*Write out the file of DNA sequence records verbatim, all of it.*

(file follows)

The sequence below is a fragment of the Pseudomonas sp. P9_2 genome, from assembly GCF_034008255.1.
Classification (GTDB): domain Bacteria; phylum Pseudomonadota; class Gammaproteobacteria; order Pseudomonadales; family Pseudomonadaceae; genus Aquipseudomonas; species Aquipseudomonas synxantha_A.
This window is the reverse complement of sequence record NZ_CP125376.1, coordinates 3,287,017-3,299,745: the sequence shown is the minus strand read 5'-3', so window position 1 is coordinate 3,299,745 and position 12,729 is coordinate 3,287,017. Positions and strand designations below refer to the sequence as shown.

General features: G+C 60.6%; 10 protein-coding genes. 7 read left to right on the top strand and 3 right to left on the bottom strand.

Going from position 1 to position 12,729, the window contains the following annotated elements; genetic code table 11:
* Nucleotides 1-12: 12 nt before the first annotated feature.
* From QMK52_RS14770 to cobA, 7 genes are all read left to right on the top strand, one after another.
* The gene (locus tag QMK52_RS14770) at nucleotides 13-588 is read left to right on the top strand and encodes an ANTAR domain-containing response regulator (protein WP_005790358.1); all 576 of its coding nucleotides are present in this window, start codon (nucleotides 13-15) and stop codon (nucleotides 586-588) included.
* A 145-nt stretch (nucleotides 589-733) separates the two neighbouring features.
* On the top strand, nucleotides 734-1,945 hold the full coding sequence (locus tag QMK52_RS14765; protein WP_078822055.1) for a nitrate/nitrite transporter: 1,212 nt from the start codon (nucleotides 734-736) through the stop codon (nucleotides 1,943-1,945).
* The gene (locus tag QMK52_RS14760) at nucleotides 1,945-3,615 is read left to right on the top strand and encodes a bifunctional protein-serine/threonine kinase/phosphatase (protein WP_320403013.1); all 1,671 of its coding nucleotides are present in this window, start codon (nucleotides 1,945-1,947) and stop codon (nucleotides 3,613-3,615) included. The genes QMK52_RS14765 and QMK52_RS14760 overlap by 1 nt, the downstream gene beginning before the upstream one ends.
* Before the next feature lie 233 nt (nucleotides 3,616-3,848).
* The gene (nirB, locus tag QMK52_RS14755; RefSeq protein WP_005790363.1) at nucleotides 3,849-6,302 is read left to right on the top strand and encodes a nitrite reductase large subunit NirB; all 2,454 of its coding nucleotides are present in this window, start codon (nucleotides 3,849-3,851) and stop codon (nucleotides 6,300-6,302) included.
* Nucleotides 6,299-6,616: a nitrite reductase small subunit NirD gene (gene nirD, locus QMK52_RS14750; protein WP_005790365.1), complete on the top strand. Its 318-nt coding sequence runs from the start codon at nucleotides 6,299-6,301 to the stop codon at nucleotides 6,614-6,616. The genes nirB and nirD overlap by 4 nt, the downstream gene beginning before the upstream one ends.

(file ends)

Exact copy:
The sequence below is a fragment of the Pseudomonas sp. P9_2 genome, from assembly GCF_034008255.1.
Classification (GTDB): domain Bacteria; phylum Pseudomonadota; class Gammaproteobacteria; order Pseudomonadales; family Pseudomonadaceae; genus Aquipseudomonas; species Aquipseudomonas synxantha_A.
This window is the reverse complement of sequence record NZ_CP125376.1, coordinates 3,287,017-3,299,745: the sequence shown is the minus strand read 5'-3', so window position 1 is coordinate 3,299,745 and position 12,729 is coordinate 3,287,017. Positions and strand designations below refer to the sequence as shown.

General features: G+C 60.6%; 10 protein-coding genes. 7 read left to right on the top strand and 3 right to left on the bottom strand.

Going from position 1 to position 12,729, the window contains the following annotated elements; genetic code table 11:
* Nucleotides 1-12: 12 nt before the first annotated feature.
* From QMK52_RS14770 to cobA, 7 genes are all read left to right on the top strand, one after another.
* The gene (locus tag QMK52_RS14770) at nucleotides 13-588 is read left to right on the top strand and encodes an ANTAR domain-containing response regulator (protein WP_005790358.1); all 576 of its coding nucleotides are present in this window, start codon (nucleotides 13-15) and stop codon (nucleotides 586-588) included.
* A 145-nt stretch (nucleotides 589-733) separates the two neighbouring features.
* On the top strand, nucleotides 734-1,945 hold the full coding sequence (locus tag QMK52_RS14765; protein WP_078822055.1) for a nitrate/nitrite transporter: 1,212 nt from the start codon (nucleotides 734-736) through the stop codon (nucleotides 1,943-1,945).
* The gene (locus tag QMK52_RS14760) at nucleotides 1,945-3,615 is read left to right on the top strand and encodes a bifunctional protein-serine/threonine kinase/phosphatase (protein WP_320403013.1); all 1,671 of its coding nucleotides are present in this window, start codon (nucleotides 1,945-1,947) and stop codon (nucleotides 3,613-3,615) included. The genes QMK52_RS14765 and QMK52_RS14760 overlap by 1 nt, the downstream gene beginning before the upstream one ends.
* Before the next feature lie 233 nt (nucleotides 3,616-3,848).
* The gene (nirB, locus tag QMK52_RS14755; RefSeq protein WP_005790363.1) at nucleotides 3,849-6,302 is read left to right on the top strand and encodes a nitrite reductase large subunit NirB; all 2,454 of its coding nucleotides are present in this window, start codon (nucleotides 3,849-3,851) and stop codon (nucleotides 6,300-6,302) included.
* Nucleotides 6,299-6,616: a nitrite reductase small subunit NirD gene (gene nirD, locus QMK52_RS14750; protein WP_005790365.1), complete on the top strand. Its 318-nt coding sequence runs from the start codon at nucleotides 6,299-6,301 to the stop codon at nucleotides 6,614-6,616. The genes nirB and nirD overlap by 4 nt, the downstream gene beginning before the upstream one ends.